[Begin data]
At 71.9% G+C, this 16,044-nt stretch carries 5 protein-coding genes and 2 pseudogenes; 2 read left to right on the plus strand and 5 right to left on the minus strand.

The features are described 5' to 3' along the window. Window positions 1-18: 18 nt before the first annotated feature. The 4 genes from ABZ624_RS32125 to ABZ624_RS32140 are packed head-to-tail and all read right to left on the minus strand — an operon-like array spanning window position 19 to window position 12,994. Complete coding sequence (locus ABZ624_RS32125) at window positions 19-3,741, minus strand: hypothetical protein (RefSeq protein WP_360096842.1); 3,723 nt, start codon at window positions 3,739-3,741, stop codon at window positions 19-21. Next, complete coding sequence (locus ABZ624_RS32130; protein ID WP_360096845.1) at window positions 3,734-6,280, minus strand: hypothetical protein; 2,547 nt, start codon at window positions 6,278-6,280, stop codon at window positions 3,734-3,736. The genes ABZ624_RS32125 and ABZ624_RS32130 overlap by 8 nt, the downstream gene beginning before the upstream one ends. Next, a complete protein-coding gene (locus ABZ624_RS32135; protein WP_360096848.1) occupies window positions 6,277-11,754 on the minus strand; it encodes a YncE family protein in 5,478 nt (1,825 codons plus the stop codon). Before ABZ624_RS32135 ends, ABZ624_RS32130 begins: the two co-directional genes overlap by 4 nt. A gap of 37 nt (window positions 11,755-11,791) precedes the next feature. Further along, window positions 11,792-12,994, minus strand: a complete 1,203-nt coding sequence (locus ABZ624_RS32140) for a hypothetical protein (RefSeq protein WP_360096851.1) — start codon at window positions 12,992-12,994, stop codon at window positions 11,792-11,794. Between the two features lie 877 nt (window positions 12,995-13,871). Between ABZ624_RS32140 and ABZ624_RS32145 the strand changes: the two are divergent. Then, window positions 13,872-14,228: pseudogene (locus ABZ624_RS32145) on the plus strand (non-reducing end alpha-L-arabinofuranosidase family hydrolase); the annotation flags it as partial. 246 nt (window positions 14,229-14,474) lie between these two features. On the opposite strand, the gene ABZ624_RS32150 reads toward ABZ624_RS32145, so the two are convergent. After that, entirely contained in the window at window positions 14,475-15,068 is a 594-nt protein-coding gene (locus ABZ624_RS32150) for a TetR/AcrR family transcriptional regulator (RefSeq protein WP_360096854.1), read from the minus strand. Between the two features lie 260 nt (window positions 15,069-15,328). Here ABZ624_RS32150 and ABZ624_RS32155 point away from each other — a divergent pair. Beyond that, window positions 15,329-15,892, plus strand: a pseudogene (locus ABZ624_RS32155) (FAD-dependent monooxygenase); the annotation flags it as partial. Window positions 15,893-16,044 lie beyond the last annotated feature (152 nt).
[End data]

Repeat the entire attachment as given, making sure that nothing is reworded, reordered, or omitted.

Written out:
At 71.9% G+C, this 16,044-nt stretch carries 5 protein-coding genes and 2 pseudogenes; 2 read left to right on the plus strand and 5 right to left on the minus strand.

The features are described 5' to 3' along the window. Window positions 1-18: 18 nt before the first annotated feature. The 4 genes from ABZ624_RS32125 to ABZ624_RS32140 are packed head-to-tail and all read right to left on the minus strand — an operon-like array spanning window position 19 to window position 12,994. Complete coding sequence (locus ABZ624_RS32125) at window positions 19-3,741, minus strand: hypothetical protein (RefSeq protein WP_360096842.1); 3,723 nt, start codon at window positions 3,739-3,741, stop codon at window positions 19-21. Next, complete coding sequence (locus ABZ624_RS32130; protein ID WP_360096845.1) at window positions 3,734-6,280, minus strand: hypothetical protein; 2,547 nt, start codon at window positions 6,278-6,280, stop codon at window positions 3,734-3,736. The genes ABZ624_RS32125 and ABZ624_RS32130 overlap by 8 nt, the downstream gene beginning before the upstream one ends. Next, a complete protein-coding gene (locus ABZ624_RS32135; protein WP_360096848.1) occupies window positions 6,277-11,754 on the minus strand; it encodes a YncE family protein in 5,478 nt (1,825 codons plus the stop codon). Before ABZ624_RS32135 ends, ABZ624_RS32130 begins: the two co-directional genes overlap by 4 nt. A gap of 37 nt (window positions 11,755-11,791) precedes the next feature. Further along, window positions 11,792-12,994, minus strand: a complete 1,203-nt coding sequence (locus ABZ624_RS32140) for a hypothetical protein (RefSeq protein WP_360096851.1) — start codon at window positions 12,992-12,994, stop codon at window positions 11,792-11,794. Between the two features lie 877 nt (window positions 12,995-13,871). Between ABZ624_RS32140 and ABZ624_RS32145 the strand changes: the two are divergent. Then, window positions 13,872-14,228: pseudogene (locus ABZ624_RS32145) on the plus strand (non-reducing end alpha-L-arabinofuranosidase family hydrolase); the annotation flags it as partial. 246 nt (window positions 14,229-14,474) lie between these two features. On the opposite strand, the gene ABZ624_RS32150 reads toward ABZ624_RS32145, so the two are convergent. After that, entirely contained in the window at window positions 14,475-15,068 is a 594-nt protein-coding gene (locus ABZ624_RS32150) for a TetR/AcrR family transcriptional regulator (RefSeq protein WP_360096854.1), read from the minus strand. Between the two features lie 260 nt (window positions 15,069-15,328). Here ABZ624_RS32150 and ABZ624_RS32155 point away from each other — a divergent pair. Beyond that, window positions 15,329-15,892, plus strand: a pseudogene (locus ABZ624_RS32155) (FAD-dependent monooxygenase); the annotation flags it as partial. Window positions 15,893-16,044 lie beyond the last annotated feature (152 nt).